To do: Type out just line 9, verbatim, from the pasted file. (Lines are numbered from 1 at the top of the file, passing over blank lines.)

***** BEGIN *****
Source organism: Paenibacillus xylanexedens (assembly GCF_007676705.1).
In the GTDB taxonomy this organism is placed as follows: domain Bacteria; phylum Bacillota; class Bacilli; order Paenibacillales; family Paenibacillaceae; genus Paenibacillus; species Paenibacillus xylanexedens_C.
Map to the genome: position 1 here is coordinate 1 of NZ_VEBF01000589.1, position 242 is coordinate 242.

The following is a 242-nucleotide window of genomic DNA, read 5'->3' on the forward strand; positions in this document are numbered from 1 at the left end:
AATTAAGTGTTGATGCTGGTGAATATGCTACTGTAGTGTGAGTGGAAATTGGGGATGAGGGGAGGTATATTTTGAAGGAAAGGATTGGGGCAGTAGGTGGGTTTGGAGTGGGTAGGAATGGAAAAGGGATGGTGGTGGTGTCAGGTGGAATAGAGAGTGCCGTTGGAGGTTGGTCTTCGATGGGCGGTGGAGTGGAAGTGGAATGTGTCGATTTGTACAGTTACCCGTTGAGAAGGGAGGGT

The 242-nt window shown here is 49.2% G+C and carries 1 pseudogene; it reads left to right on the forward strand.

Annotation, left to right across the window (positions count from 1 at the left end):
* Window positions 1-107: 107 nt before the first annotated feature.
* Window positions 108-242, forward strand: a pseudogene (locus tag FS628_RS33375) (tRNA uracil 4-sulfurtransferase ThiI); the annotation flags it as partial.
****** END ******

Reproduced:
* Window positions 108-242, forward strand: a pseudogene (locus tag FS628_RS33375) (tRNA uracil 4-sulfurtransferase ThiI); the annotation flags it as partial.